"if we have to go through another year like this one…” Dr. Becky Domokos-Bays lets the thought trail off as if the director of school nutrition services for Alexandria (VA) City Public Schools (ACPS) is at a loss for words. Dr. Domokos-Bays, who is also chair of the School Nutrition Association’s nutrition committee, is talking about the challenges posed by the new school meal menu standards.
Even for a district as accomplished as ACPS—its schools are certified as Healthier US School Challenge sites, and the district has been an SNA District of Excellence since 2006—meeting the new requirements has posed a high hurdle, one that she has, for now, met, but at a cost. Her program, which had been running in the black, is now in deficit despite the additional six cents per reimbursable meal she began receiving after meeting the new standards by last October.
The primary culprit is food cost, which has grown from under 40% to 46%. Labor is 45%. Meanwhile, lunches have dropped by over 31,500 for the year. Breakfasts are up, due mostly to the four Provision 2 schools where all students eat at no cost.
Dr. Domokos-Bays, who came to ACPS from nearby Fairfax County 11 years ago, agrees with the overall goal of providing healthy meals, which she terms “the right thing to do.” After arriving at ACPS, she started making changes, like adding more fruits and vegetables and changing the grains being served well ahead of the mandates, because she recognized that change was coming.
Whole Grain a Pain
In spite of her forward thinking, the process of planning menus was not easy in Alexandria. “We had already made many of the changes needed to meet the requirements,” says Dr. Domokos- Bays. This meant fewer obvious changes for her customers after the new rule took hold. “But the technical process of writing compliant menus is very difficult and time consuming.”
Last spring she and her staff spent 200 hours to develop a three week cycle menu for the 13 elementary and two middle schools. (They were able to use a single K-8 menu that spans two of the three required age/grade groups.) Because of the wide variety of items available at the one high school in the district, menu planning and additional changes there were minimal.
The hardest challenge has been finding suitable whole-grain products, especially whole-grain pastas, including those offered by USDA, which have had problems with color and texture.
“We have tried every pasta on the market in large quantity and over time, and our children just will not eat it,” Dr. Domokos-Bays says. “They tell us they prefer the texture and color of ‘plain’ pasta.”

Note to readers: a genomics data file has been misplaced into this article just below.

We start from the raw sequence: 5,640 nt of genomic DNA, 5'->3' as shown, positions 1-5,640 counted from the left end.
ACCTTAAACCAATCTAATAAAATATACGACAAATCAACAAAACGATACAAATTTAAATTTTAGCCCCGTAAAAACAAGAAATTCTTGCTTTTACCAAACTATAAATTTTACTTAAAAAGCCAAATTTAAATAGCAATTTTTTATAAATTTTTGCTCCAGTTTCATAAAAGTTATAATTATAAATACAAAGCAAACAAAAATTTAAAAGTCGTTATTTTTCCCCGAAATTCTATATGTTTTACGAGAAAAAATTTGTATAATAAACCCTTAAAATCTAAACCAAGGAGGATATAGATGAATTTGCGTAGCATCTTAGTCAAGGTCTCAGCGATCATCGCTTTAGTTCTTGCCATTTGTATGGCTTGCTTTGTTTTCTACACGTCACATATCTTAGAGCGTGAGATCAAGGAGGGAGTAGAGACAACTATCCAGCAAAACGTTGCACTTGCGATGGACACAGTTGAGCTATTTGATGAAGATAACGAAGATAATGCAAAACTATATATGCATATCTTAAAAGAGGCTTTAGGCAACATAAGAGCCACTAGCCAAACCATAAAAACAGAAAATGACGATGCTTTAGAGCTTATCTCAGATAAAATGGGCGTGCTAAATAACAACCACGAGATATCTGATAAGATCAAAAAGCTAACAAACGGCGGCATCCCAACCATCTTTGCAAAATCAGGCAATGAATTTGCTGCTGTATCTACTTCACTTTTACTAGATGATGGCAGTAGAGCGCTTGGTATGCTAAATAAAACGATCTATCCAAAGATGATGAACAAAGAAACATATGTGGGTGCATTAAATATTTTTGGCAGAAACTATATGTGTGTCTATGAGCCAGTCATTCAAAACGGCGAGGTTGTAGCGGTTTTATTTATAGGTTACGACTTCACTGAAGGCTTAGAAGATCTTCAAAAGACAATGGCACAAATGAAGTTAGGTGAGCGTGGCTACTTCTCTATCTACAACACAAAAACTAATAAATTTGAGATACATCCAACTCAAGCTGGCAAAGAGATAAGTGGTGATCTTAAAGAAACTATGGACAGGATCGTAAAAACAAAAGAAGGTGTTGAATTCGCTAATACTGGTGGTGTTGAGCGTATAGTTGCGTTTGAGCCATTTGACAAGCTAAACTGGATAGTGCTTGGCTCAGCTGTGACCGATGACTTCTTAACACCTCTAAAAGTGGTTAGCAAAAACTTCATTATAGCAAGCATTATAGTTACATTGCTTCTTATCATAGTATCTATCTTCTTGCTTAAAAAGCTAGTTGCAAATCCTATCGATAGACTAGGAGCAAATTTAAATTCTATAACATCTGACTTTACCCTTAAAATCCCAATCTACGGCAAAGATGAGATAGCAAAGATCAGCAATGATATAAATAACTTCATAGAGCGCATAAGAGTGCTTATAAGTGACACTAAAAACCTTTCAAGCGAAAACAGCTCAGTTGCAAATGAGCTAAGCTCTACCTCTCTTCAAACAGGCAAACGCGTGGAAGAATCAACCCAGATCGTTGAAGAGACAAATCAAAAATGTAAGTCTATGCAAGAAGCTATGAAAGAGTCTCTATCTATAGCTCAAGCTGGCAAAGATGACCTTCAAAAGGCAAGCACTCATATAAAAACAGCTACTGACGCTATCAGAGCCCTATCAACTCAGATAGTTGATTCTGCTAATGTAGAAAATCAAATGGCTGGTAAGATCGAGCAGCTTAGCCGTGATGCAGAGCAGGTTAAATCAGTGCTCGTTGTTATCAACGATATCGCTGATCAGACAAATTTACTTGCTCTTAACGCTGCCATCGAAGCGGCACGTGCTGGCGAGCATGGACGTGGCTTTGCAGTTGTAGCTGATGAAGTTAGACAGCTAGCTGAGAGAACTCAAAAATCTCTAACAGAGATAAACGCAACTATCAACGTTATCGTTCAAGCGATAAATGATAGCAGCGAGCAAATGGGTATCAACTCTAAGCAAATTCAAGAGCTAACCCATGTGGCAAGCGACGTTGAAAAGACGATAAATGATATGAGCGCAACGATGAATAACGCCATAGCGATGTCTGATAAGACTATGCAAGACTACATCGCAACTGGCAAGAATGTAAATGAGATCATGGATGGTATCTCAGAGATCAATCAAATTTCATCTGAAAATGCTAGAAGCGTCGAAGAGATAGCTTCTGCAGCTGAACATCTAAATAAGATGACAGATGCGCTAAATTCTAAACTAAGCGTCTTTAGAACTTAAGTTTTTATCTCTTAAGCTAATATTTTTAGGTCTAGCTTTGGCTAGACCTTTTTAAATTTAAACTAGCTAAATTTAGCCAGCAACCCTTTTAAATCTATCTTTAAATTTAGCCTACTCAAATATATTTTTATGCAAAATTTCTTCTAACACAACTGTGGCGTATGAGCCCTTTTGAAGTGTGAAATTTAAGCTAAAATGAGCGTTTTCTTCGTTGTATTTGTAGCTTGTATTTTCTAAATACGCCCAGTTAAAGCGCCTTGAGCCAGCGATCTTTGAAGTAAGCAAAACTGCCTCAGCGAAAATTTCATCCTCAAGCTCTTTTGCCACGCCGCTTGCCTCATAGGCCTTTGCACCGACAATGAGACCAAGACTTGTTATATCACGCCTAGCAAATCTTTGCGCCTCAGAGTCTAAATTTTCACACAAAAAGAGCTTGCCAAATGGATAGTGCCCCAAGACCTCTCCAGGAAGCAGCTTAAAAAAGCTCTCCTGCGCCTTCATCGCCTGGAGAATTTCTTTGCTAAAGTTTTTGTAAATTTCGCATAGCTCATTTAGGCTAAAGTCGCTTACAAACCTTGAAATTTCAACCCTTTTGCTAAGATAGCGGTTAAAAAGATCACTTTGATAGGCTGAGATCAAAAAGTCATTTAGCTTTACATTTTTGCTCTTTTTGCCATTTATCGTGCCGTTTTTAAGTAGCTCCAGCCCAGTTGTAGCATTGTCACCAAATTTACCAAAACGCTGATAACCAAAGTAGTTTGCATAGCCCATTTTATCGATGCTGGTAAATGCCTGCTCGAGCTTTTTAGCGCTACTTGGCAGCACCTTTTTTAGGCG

Fortunately, her students do seem accepting of brown rice and Dr. Domokos-Bays also found a good whole-grain couscous that seems popular.
There are other challenges meeting the whole-grain requirement. Whole-grain items are much more costly than traditional bread items, although that seems to be getting better. And there is still uncertainty about what the standard of whole-grain items is. During a transition year, manufacturers and schools can use either 14.75 grams of grain per ounce, or 16 grams. There are also other, technical differences.
Waste and Cost Concerns
What’s been the impact of the changes? Waste and cost dominate the discussion.
“We don’t have a good baseline on waste because traditional plate waste studies are difficult and costly,” says Dr. Domokos-Bays. “We conducted studies in two elementary schools this spring, and found almost 30% food wasted. We also took it as an opportunity to train serving staff not to automatically put an item such as bread on each tray. Children do not want to say they don’t want something, so they grab and go. We found that many dropped the unwanted item into the trash on their way to the table.”
Cost is the other major concern. For many years, ACPS ran a food cost of 38-39%.
“This year we are running 46%. The additional six cents doesn’t cover that large an increase,” she says. ACPS is also concerned that it has had to take some popular items like kiwi off the menu because the district can’t afford the increased portion sizes required.
Another cost of implementing the new regs was in labor. ACPS added an extra training day at the start of the school year, at a cost of $100,000, to familiarize all employees with the new menus. Of particular concern was ensuring that cooks and servers followed recipes, required portion sizes and understood the veggie subgroups and substitution rules. (Teaching the new Offer vs. Served pattern is also important to ensure compliance with the six cent certification.)
The department developed a set of color posters to demonstrate appropriate portion sizes for various components and combinations needed to meet the vegetable subgroupings.
“Pictures are very important when you are dealing with a staff as diverse as ours,” says Dr. Domokos-Bays. “We have employees from 30 countries speaking a dozen different languages.” This reflects the diversity of the district’s students, who hail from 124 countries and reflect 80 languages.
Equally concerning is the decline in participation and a la carte sales, both as it affects children accessing the healthy meals offered, and the impact it has had on the bottom line.
Again, it is difficult to parse the data to determine if the new menus are the cause of the decline, or it’s the result of other factors in the economy.
Dr. Domokos-Bays says a new POS system installed this year that lets parents monitor what their children buy may have affected a la carte sales, which dropped about 16%.
School meals are actually counter-cyclical, increasing when the economy is bad, and holding steady or declining when the economy improves. However, this might be a small affect locally as unemployment in the area has held around 5%, half the national rate during the worst of the downturn.